The Global Positioning System, or GPS, is a very handy thing. One piece of modern technology that really is beneficial to everyone. "But if TSHTF, it won't be around anymore" you say. Or will it?
The Global Positioning System is comprised of a bunch of satellites that are in geosynchronous orbit, that is, they're revolving with the Earth, not around it. Meaning that they're always in the same general spot above the Earth, 24/7/365. These satellites are solar powered, and generally autonomous in their operation, meaning that they can hang up there and do what they do, with very little, or no input from the ground, for quite some time. I believe GPS will still be viable for years, maybe even decades after a TEOTWAWKI event. It depends on the lifespan of the satellites.
That being said, GPS ain't the be all end all, and should not be relied upon as your sole method of navigation! Good conventional navigation skills are still essential if you plan on doing any wandering about, by land or by sea.
For the unindoctrinated, GPS receivers (the thing you go buy) work by triangulating (at least) your position via the signals it receives from those satellites up there. Most times your receiver will get signals from more than 3 satellites, and this is good because accuracy is increased with more satellite "fixes". Of course, Big Brother can mess with your world, and has in the past, by introducing an error into the system. The error is not huge, measured in yards, but it can be there. The good ol' free market got around that error by introducing DGPS, or "differential", which corrected the government induced error. And today we have the latest and greatest, the Wide Area Augmentation System, or WAAS. WAAS incorporates ground stations and increases accuracy up to 5 times over standard GPS. Most new receivers you can purchase today are WAAS capable.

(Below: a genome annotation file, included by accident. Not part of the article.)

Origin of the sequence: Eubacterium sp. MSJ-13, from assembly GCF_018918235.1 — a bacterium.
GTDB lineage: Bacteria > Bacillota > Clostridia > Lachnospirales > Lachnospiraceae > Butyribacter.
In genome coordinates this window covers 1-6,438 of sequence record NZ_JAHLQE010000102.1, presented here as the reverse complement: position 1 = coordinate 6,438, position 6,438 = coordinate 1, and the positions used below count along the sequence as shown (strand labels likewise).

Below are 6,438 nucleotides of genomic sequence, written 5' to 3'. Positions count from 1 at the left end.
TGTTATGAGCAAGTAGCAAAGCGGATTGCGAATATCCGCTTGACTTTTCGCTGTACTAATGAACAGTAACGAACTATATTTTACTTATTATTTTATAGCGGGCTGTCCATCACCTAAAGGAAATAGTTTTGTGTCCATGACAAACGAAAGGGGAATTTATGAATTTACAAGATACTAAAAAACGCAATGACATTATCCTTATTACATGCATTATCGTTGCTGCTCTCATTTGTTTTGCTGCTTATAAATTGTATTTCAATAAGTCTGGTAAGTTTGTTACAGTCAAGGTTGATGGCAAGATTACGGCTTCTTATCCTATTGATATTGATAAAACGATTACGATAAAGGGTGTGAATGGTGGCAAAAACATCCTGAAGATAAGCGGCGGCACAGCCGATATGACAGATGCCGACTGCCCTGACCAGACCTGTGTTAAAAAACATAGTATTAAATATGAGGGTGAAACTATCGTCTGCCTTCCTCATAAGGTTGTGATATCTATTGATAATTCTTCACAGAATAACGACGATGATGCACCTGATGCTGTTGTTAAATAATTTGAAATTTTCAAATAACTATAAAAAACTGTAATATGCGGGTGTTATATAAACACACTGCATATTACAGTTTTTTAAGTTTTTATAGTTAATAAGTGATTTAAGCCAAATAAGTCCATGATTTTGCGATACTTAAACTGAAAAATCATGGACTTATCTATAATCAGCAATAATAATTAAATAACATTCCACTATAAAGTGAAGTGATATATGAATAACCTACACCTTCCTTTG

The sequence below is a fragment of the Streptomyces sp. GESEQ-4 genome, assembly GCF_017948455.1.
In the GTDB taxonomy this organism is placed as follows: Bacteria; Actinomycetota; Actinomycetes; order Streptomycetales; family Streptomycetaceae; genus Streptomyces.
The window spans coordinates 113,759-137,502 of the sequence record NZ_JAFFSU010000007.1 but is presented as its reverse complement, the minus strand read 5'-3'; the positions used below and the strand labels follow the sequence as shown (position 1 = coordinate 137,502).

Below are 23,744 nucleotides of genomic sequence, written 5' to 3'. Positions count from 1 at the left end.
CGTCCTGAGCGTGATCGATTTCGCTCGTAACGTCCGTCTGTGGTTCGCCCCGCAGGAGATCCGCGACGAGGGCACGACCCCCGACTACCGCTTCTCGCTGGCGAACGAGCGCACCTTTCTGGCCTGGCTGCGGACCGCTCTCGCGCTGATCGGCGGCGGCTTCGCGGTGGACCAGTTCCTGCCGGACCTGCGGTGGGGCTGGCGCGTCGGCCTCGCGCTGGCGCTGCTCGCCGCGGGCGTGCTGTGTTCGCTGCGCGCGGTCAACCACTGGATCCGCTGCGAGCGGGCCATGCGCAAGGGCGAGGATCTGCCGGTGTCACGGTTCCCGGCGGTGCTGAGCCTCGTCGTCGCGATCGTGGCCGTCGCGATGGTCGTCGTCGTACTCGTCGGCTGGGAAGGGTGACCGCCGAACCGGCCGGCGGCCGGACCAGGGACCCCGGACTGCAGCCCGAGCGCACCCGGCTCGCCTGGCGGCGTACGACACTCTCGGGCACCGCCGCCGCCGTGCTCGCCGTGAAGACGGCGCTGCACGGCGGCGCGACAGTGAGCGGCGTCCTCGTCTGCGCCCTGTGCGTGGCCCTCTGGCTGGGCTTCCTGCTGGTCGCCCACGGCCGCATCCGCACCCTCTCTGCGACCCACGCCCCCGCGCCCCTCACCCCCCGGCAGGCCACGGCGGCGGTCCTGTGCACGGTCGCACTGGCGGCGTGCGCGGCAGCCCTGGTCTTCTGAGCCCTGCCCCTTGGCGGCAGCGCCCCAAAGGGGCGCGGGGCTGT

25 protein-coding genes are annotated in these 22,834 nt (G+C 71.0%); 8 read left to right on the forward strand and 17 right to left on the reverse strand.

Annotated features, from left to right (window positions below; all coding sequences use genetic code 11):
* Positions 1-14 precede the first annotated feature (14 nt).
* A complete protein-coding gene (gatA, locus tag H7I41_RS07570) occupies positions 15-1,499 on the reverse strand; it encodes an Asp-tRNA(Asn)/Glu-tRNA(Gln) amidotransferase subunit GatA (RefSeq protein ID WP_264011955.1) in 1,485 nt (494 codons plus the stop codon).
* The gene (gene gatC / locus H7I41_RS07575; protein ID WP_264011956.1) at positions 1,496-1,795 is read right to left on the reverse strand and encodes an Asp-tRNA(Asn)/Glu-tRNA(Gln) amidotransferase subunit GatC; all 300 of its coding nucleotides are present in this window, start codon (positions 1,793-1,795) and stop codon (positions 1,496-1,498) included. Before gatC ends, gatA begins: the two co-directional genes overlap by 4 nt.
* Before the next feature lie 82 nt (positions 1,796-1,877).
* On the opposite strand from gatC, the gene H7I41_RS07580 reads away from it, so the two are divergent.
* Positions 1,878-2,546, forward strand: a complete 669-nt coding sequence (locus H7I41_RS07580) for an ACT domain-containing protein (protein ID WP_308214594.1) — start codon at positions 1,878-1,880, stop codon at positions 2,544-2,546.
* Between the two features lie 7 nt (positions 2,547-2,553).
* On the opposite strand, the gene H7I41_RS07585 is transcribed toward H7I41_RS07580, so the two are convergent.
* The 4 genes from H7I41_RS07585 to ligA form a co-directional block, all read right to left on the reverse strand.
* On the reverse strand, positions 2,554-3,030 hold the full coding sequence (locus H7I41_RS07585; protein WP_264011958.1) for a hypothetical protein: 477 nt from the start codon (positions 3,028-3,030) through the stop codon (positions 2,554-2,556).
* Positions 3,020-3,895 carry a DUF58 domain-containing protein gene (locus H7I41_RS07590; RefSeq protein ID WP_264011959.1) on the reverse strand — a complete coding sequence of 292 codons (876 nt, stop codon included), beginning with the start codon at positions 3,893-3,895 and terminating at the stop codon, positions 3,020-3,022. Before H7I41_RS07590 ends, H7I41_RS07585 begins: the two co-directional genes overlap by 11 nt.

A simple hand held GPS unit is a good thing to have around, especially if you must travel the back roads when bugging out, or worse, if you're left on foot. As stated earlier, you shouldn't depend entirely on GPS, but it is a valuable tool to add to your gear. Nowadays they're pretty cheap too, you can get a Garmin hand held for less than 150 bucks. Having a second navigation tool is essential, especially if you become lost or disoriented. There have been cases where folks have become disoriented, and didn't believe what their compass was telling them, so having GPS to augment your compass is a good idea. It's hard to argue with what TWO devices are tellin' you! BUT (there's always a but, ain't there?), if the GPS is telling you one thing, and the compass another.... Go with the compass! North is north, and that's all a compass does is point north. Unless your standing next to a huge magnet or something..... But as I said, Big Brother can manipulate GPS. As far as I know, he hasn't found a way to manipulate polar north yet!
GPS can also be effected by other things, like ionospheric disturbances, solar flares, satellite orbit errors, etc. So treat it with a healthy dose of skepticism if you think it's telling you wrong, and double check it against a compass, maps, or whatever else you might have on hand. Your brain is your best navigation tool, but GPS sure can take a load off of it and free you up to do other things. So long as there are still 3 GPS satellites in operation overhead, and you have solar rechargeable batteries, GPS will remain a very valuable navigation tool. I've been using it on boats regularly since 1996, and I don't leave shore without it!